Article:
The material you choose for roofing is as important as the style of the roof itself. You need to determine the load-bearing requirements of the roof, its need for drainage, whether you want to diffuse light through it or block the light out, and you also need to be mindful of the kind of elements to which it will be exposed in the area you live in.
If you have short listed corrugated fiberglass roofing, it is likely that it is due to its cost-effectiveness and ease of installation. But be aware of all the characteristics before placing an order. Corrugated fiberglass roofing has its disadvantages too.
Corrugated fiberglass roofing is commonly employed for covering patios, greenhouses and carports, because of its translucency. It keeps the rain off but allows light in. Available in sheeting panels, which can be cut to size, it provides a watertight roofing solution that won’t rust.
It is lightweight yet very durable, and because of its corrugations, is more rigid than a flat sheet of material of like type and thickness; excellent virtues that mean cost reductions and manageability for the home DIY person.
When ordering, have all your calculations ready so that the retailer can cut the corrugated fiberglass roofing sheets to your specifications, saving you the effort and eliminating the need to purchase tools for the job that you may not use again. Pre-cut sheeting also saves on waste. Your retailer will also supply filler strips, which are pieces of wood cut to fit into the panel contours; plus the appropriate nails and plastic washers.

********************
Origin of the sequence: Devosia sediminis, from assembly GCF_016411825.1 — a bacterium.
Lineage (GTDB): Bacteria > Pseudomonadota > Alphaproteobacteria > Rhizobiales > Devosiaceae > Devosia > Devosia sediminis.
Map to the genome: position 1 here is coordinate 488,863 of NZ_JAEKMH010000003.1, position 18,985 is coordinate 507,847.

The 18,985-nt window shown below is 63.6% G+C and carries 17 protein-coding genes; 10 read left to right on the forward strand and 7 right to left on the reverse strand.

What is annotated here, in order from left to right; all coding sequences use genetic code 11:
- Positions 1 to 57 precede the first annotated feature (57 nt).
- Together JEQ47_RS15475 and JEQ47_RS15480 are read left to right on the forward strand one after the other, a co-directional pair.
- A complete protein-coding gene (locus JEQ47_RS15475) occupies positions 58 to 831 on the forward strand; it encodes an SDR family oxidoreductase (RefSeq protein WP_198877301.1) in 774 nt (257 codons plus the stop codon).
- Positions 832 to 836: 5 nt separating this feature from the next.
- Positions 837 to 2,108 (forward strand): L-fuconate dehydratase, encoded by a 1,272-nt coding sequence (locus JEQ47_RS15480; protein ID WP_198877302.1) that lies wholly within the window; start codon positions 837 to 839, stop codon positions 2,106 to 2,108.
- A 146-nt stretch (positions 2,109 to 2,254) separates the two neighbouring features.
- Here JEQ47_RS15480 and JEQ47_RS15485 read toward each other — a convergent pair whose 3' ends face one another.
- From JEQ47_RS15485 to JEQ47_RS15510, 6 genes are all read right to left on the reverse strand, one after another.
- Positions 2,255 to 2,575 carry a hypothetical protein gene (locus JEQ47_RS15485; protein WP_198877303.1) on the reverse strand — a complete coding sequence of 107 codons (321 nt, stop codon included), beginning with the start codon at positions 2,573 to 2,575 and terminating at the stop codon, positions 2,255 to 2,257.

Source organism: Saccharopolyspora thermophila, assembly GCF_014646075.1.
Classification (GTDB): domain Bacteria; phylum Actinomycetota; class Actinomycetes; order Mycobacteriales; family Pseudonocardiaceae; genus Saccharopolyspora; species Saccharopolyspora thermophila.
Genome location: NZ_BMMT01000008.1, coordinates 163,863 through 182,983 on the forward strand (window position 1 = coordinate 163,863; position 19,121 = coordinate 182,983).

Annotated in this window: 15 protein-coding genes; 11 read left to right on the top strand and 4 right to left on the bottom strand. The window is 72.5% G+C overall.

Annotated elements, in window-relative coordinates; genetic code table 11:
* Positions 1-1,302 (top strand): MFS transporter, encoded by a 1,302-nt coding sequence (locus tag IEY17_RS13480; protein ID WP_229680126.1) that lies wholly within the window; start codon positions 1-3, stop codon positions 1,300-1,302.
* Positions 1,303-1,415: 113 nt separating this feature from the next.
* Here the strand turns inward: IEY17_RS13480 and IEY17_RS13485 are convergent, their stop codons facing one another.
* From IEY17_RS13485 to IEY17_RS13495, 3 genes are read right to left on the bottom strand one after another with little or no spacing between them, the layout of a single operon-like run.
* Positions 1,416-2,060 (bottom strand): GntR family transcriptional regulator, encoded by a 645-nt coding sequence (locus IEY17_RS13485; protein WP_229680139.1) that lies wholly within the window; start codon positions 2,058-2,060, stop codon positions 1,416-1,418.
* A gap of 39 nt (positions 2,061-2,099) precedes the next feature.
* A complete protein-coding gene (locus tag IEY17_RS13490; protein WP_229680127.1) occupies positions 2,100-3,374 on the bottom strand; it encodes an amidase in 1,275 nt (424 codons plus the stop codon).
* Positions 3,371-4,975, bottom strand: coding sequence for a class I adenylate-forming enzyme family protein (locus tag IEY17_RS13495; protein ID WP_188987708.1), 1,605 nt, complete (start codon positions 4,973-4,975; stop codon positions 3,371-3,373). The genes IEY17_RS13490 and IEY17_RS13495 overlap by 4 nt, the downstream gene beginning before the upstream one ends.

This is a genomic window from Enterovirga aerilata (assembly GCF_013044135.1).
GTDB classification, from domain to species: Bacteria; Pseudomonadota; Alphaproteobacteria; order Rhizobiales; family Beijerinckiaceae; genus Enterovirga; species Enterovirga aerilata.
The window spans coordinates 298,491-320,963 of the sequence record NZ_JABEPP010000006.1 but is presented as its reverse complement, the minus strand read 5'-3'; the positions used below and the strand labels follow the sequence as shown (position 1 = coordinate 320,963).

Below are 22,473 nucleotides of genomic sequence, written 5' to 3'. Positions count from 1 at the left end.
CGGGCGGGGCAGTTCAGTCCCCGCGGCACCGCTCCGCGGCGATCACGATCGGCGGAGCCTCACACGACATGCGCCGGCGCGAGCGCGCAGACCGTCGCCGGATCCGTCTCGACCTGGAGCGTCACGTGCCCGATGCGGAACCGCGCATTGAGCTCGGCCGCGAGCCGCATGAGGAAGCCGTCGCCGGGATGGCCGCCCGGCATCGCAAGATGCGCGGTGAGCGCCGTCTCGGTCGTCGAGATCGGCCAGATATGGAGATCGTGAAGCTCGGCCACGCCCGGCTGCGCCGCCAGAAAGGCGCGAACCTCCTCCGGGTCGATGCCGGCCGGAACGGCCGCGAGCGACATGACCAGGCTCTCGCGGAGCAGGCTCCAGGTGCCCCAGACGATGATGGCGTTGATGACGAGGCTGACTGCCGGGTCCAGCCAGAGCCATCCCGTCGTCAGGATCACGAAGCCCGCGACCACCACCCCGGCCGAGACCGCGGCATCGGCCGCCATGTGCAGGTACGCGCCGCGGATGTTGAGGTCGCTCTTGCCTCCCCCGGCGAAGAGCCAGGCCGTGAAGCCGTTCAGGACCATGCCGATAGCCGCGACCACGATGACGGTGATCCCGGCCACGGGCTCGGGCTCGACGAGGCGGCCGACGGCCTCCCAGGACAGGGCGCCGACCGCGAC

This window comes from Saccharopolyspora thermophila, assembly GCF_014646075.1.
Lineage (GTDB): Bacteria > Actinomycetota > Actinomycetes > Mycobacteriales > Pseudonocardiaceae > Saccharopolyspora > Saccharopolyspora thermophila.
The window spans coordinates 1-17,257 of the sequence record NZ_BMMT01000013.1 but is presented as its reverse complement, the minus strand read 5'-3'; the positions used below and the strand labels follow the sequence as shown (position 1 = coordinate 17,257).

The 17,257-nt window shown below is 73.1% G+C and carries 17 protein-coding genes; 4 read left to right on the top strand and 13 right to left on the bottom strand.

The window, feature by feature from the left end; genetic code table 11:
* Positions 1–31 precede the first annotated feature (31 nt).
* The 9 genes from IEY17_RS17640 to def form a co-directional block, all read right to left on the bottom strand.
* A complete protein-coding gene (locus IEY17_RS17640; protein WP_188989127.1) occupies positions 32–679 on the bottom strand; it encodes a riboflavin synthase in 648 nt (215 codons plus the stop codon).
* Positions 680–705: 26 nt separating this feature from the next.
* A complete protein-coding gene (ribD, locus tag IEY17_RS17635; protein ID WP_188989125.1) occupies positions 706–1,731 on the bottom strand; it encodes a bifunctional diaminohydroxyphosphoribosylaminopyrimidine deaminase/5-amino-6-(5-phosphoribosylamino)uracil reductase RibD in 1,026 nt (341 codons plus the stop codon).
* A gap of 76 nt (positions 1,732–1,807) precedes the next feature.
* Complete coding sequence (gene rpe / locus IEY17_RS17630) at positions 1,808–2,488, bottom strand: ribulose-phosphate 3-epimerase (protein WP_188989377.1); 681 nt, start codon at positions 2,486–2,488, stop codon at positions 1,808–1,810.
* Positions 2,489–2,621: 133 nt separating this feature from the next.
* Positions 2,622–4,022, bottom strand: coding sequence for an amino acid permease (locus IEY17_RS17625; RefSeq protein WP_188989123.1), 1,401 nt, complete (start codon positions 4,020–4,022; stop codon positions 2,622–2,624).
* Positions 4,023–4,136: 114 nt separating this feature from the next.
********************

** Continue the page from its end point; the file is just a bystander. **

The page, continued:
Unfortunately, the very qualities that make corrugated fiberglass roofing an excellent option can make it undesirable, depending on where you live. Since corrugated sheets are quite thin, they can be noisy during rainy weather, and offer very little insulation in the cold and heat.
A false roof is required underneath the corrugated fiberglass, between which insulation can be installed. In regions where high wind is a factor, lightweight roofing materials are not recommended, but if they are used, should be reinforced with extra nails if possible.
Fiberglass is known for its relative fragility. It chips easily and this is damage that can’t be fixed. An entire panel will need to be replaced. Furthermore, the panels expand and contract with fluctuations in temperature and if not installed according to the manufacturers’ instructions, can cause the roof to detach. For these reasons, serious consideration is required before deciding upon corrugated fiberglass roofing.
If you have your heart set on corrugated fiberglass roofing, for whatever reasons are important to you, weigh up all the pros and cons and seek expert advice before plunging into installing a potentially costly roofing method.